Throughout the 1980s, the Open Space program made several upgrades to
both the Boettcher Mansion/JCCNC and the Hiwan Homestead. Department staff
added new trails to the conference and nature centers grounds, expanded the entry
lobby, and remodeled bathrooms.201 At Hiwan, director Connie Fahnestock credited
the Open Space department and the 1980 amendment for the many improvements on
^Jefferson County Open Space Program, 1979 Report to the Public,
supplement to Sentinel Newspapers, n. d., Hiwan Homestead Museum files,
201 Architectural Assessment, Boettcher Mansion, Long Hoeft Architects, p. 4;
Becker, interview with author.
the grounds of the museum, such as walkways, signs, parking lots, lighting and
increased use of outbuildings.202
Improvements related to the current uses of the buildings seemed to please all
parties involved, but those involving preservation issues sometimes ran into
difficulty. A later architectural assessment of the Boettcher Mansion noted that
mortar repair on the structures exterior stonework was sound, but unsightly and in
future would require a masonry expert.203 While the Jefferson County Historical
Society praised the work of Open Space department architects in recreating the east
porch and arbor at Hiwan, later architectural assessments cited the major omission of
a masonry base and other key features shown in historic photographs of the
According to contemporary accounts and later architectural assessments,
Jefferson County Open Space provided dedicated maintenance to the historic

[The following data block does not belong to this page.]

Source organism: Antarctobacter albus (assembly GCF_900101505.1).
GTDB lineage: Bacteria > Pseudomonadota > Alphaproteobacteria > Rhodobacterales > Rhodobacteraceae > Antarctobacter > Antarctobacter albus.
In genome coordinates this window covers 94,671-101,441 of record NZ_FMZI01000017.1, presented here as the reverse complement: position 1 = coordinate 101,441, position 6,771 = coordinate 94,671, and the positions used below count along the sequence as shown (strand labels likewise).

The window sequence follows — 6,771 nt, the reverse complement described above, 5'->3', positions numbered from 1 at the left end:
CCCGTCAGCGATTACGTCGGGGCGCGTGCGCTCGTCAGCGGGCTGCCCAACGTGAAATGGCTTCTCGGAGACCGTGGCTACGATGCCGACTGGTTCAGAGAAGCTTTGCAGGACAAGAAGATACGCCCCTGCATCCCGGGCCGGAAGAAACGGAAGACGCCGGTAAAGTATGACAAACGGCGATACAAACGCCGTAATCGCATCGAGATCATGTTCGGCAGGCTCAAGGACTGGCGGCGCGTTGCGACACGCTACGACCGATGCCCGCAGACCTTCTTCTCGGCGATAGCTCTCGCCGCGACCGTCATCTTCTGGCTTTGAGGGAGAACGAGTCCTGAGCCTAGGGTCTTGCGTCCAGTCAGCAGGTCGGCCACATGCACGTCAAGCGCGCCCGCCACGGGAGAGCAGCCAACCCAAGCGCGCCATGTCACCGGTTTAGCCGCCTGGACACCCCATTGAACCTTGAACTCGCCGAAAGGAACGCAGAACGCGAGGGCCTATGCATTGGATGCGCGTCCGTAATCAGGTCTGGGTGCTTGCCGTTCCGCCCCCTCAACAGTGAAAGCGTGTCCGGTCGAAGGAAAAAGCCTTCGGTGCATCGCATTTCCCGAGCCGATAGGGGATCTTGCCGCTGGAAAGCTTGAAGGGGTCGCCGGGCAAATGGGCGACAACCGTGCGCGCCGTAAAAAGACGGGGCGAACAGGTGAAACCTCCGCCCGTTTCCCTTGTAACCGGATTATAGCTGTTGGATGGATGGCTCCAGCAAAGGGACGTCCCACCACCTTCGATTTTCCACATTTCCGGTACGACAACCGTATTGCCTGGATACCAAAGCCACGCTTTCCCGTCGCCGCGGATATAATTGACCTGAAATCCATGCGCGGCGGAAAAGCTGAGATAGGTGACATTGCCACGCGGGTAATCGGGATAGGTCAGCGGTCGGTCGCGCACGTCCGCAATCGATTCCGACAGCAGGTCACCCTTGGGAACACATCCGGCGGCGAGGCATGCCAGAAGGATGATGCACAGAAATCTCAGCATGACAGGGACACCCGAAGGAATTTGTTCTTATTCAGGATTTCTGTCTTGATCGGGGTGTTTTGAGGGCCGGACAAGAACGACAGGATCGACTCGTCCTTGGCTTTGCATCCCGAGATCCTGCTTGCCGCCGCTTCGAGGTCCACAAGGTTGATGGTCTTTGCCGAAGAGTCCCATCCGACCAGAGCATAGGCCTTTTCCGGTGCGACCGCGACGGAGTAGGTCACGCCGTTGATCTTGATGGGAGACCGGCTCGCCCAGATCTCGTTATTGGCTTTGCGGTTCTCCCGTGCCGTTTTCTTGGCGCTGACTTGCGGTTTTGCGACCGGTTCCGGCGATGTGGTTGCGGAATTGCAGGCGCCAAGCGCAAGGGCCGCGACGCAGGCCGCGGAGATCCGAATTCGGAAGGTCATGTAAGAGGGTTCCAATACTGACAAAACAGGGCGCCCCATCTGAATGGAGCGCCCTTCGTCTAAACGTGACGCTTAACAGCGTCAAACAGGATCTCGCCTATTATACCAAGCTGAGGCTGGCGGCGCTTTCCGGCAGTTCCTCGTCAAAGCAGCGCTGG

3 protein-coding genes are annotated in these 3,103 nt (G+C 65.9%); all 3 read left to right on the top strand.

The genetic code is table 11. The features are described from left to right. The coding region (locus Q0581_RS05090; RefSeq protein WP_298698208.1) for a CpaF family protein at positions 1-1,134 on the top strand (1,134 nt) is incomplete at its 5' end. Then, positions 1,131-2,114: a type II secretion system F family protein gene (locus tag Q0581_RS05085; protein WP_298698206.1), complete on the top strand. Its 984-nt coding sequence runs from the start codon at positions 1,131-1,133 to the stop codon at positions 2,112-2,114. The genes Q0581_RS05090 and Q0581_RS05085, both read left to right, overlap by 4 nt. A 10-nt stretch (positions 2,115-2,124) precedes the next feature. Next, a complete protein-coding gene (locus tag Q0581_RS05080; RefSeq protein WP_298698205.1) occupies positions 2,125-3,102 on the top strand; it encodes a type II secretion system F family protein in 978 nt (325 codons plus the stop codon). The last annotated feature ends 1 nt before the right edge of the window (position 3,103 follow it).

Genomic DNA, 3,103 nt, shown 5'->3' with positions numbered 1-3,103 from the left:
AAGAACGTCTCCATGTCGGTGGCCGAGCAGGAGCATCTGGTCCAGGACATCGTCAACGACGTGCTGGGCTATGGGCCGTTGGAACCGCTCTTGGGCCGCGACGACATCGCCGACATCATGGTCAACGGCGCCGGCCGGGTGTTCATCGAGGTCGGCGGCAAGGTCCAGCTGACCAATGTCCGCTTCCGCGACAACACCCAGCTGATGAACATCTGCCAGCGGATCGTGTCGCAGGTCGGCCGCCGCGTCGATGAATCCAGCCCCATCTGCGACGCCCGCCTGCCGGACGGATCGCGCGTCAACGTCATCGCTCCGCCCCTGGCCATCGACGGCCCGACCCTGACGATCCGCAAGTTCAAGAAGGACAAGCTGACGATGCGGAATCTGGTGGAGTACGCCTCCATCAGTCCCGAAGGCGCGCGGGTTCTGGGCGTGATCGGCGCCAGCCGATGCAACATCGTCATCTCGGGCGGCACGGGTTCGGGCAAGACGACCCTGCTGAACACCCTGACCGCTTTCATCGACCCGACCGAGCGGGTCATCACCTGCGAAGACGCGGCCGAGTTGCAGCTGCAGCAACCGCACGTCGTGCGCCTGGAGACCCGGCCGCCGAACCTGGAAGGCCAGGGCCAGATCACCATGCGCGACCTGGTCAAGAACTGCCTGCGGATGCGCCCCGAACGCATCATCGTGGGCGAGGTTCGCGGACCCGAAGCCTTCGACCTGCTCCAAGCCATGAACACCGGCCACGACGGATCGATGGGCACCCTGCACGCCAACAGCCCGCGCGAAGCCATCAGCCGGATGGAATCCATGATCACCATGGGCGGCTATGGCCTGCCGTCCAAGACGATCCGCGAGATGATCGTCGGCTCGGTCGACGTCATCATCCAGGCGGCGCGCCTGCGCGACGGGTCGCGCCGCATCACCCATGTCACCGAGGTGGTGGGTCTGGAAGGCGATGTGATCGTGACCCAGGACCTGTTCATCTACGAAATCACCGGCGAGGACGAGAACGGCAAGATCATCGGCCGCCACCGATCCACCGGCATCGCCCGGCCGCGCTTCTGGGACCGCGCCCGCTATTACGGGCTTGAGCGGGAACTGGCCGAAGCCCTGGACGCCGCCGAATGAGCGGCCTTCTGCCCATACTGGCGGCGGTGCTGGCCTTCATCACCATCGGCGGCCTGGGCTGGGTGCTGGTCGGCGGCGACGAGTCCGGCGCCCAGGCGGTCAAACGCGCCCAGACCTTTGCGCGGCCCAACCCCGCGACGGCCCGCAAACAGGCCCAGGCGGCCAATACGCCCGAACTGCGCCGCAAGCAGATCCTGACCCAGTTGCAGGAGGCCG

properties under its care in the 1980s. At times, however, the department lacked
^Connie Fahnestock, From Camp Neosho to the Hiwan Homestead
(Evergreen, Colo.: Jefferson County Historical Society, 1985), p. 42.
203Architectural Assessment, Boettcher Mansion, Long Hoeft Architects, p. 4.
^Come see new sunporch at Hiwan, The Record of the Jefferson County
Historical Society 16, no. 1 (February 1989): 3; Hiwan Homestead Museum
Preliminary Historic Structure Report (Denver, Colo.: Long Hoeft Architects, 1989),
pp. 2-4. A more recent architectural report concurs with Long Hoefts assessment;
see Hiwan Homestead Museum, Evergreen, Colorado, Historic Structures Report
(Denver, Colo.: Architecture 2000, P. C., 2001), p. 3.4-7.
special sensitivity to standards and techniques of historic restoration and preservation.
While department leadership encouraged maintenance staff to adhere to original
design considerations, the increasing technical sophistication of the historic
preservation field during this period made meeting its standards ever more
challenging.205 To provide the best stewardship for these historic properties, Jefferson
County Open Space would need to rely on guidance from outside experts.206 As the
program developed into the 1980s, however, larger problems would soon threaten the
future of Hiwan Homestead, Boettcher Mansion, and the still-nebulous historic
preservation mission of Jefferson County Open Space.
^Ray Printz, open space director, to Karl Williams, county manager, TDS, 2
July 1975, Hiwan Homestead Museum files, Evergreen, Colo. For an overview of
preservation technology and its development, see Norman Tyler, Historic
Preservation: An Introduction to Its History, Principles, and Practice, 2d ed. (New
York: W.W. Norton and Company, 2000), pp. 154-167.
^Expert outside preservation assistance came in 1988. A memorandum from
the Hiwan files indicates that the Colorado State Historic Preservation Officer had
recommended that Jefferson County Open Space hire a professional preservation
architect to develop an historic structures report for Hiwan, resulting in the 1989
Long-Hoeft report. Karin Woolley, Hiwan Homestead Museum curator, to Ron
Benson, manager of leisure services, TDS, 4 May 1988, Hiwan Homestead Museum
files, Evergreen, Colo.